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Return to Lindsey Stirling Review: Lindsey Stirling with The Vibrant Sound @ Bluebird Theater


The following review is and accompanying photography is from guest contributor Chris Hanson. Chris Hanson is a 3D computer graphics developer, photographer and writer with a fondness for retro technology and precise and complex music. He once reprimanded Paul O'Neill for talking during his own TSO concert.

Last night, while New Order rocked the 1stBank center, a new order of a different kind came to The Bluebird theater. Lindsey Stirling stomped into town with her non-traditional violin for a sold out show of around 650 fans of all ages and genders.

At 8:20 the opening act came on, a quirky and kinetic performance by The Vibrant Sound, performing as a one-man vocal and acoustic guitar show with a MacBook on backing. The set was short and enthusiastic, and if not fully understood by the crowd, at least they seemed to be enjoying it.

After a short break, Lindsey came on with a bang, opening up with the energetic instrumental "Moon Trance", dancing about the stage while playing the uptempo strains and gesturing with her bow for punctuation.

"Spontaneous Me" followed, giving another chance for her keyboard player and drummer to show their chops, but the attention was always on the whirling and fiddling Lindsey. Sporting torn fishnet stockings, a single argyle sock and sparkly tennis shoes, her feet were always on the move, dancing left and right, bowing and stepping.

The band ripped through "Shadows" and "Electric Daisy Violin" in short order, before Lindsey gave the drummer and keyboardist a breather and took center stage solo. A self-professed nerd, her dabblings in game themes (Zelda and Skyrim) have made her popular with the gaming crowd. With a cappella performer Peter Hollens joining in by video screen, she executed their Skyrim duet on the darkened stage.

Welcoming the rest of her band back, she cooled off with the mellow "River Flows in You (Yiruma)" before introducing Lindsey’s take on Rihanna’s “We Found Love” set to a video of her dancing and performing for and with locals in "Kenya". This is one of the few songs where Stirling contributes her own vocals, and she can definitely hold her own. Courtesy of a few tweaks to the lyrics, the attitude of the song is 180 degrees from the original, and is uplifting and hopeful.

The next number, the Lord of the Rings Medley is a mash-up of different melodies from Howard Shore’s fantastic themes from the popular movies. Stirling is obviously a fan of epic fantasy, having also covered the theme from HBO’s Game of Thrones (also with Peter Hollens), but she didn’t break out that song at The Bluebird.

Taking a turn in a whole different direction, she went "Bad", pulling on a sequined glove and sunglasses to highlight Michael Jackson in a whirlwind tour of the late artist’s musical career (or at least the parts Stirling learned to dance to as a kid). The crowd welcomed this trip to a familiar beat, clapping along.

The autobiographical and very new "Zi Zi’s Journey" (Zi Zi was a childhood nickname) followed, transitioning to the immensely popular YouTube hit "Crystallize" (featuring the music video shot here in Colorado at the Silverthorne Ice Castles). "Crystallize" was one of my introductions to dubstep, and it led me to expand my musical frontiers as a result, beyond it just being a powerful and energetic song of its own.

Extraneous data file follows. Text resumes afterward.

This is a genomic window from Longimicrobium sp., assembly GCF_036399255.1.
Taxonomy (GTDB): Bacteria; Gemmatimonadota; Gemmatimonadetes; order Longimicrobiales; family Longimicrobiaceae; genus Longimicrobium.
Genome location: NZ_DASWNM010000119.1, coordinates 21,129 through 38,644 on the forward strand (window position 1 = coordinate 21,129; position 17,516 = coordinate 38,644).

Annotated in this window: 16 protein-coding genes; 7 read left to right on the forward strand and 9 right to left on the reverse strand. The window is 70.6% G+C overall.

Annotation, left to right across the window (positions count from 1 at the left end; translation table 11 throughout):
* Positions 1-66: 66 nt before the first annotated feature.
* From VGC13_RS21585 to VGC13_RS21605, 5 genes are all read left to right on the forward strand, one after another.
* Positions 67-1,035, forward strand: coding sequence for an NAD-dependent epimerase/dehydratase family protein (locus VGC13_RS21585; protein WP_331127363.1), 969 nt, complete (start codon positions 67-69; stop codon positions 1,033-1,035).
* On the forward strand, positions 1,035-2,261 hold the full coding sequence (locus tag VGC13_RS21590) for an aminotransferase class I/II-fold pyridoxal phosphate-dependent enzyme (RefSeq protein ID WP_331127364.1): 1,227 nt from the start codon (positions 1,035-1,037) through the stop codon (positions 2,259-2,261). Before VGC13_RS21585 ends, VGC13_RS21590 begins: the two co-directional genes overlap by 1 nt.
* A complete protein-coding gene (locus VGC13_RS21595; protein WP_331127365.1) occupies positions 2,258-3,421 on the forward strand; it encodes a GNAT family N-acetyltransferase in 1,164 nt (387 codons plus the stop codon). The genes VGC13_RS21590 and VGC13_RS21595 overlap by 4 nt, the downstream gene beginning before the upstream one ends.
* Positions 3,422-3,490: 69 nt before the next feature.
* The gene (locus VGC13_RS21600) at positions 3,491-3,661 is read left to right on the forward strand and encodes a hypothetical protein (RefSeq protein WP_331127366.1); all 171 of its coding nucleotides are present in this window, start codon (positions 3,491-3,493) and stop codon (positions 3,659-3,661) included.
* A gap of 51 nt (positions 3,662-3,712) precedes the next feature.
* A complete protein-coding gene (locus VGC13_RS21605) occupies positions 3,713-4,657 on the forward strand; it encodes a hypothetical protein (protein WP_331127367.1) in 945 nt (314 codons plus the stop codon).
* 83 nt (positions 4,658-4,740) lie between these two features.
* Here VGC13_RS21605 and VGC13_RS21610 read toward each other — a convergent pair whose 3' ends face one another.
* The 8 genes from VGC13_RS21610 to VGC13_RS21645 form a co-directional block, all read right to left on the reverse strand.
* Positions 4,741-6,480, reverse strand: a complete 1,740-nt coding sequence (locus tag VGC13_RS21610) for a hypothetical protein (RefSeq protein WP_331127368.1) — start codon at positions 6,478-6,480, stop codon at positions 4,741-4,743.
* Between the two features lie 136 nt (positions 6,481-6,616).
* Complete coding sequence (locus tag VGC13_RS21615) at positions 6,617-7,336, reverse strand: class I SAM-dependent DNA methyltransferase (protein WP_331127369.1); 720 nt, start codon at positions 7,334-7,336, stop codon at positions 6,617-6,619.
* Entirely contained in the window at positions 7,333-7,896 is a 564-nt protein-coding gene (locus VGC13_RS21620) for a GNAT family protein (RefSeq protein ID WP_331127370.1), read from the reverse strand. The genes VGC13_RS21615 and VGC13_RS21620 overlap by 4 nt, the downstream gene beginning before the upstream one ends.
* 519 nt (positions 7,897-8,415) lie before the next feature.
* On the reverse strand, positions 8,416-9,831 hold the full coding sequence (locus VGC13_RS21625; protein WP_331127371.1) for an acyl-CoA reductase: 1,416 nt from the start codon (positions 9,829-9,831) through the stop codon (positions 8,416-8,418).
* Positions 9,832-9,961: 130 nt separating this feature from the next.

The final song of the main set was "Transcendence", a song with overtones (and video) about overcoming stereotypes projected by the world around in order to realize your own potential. A fitting riff to close with on the first concert tour of a self-made musician exploring her own genres.

I had intentionally not read or viewed anyone’s accounts or videos of the show in order for it to be fresh to my ears. It was therefore a genuine and welcome surprise when the band returned for the single-song encore wearing masks, and launched into a powerful rendition of The Phantom of the Opera. This song fit right in below the leering masks of the Bluebird’s own theatre decor. This was an intense note to go out on, and for the performers it must have been seven grueling minutes of going to eleven.

The merch table was offering the usual posters and stickers, and had a new offering -- Lindsey Stirling, a 12-track album released in September comprised of all-original compositions, seven of which were performed in the show. Other notable Stirling tracks (including covers and Christmas songs) are available from a smattering of sources including iTunes and her own website. iTunes also has the digital copy of the album for $12.

Stirling’s tour heads west from here to her home territories of Utah and then Arizona before heading up the West Coast. Many shows are already sold out, but additional dates and larger venues are being added. Do yourself a favor and if you’re looking for something new, fresh and beautiful, try to make it to a Lindsey Stirling show. Maybe you’ll enjoy a rocking evening of making violins exciting. Maybe like me, you’ll find whole new genres of music you want to explore (“Dubstep for 40-Year-Olds, a How-To Manual”). For my part, I’ve added a new item to my Bucket List: “Drop The Bass”.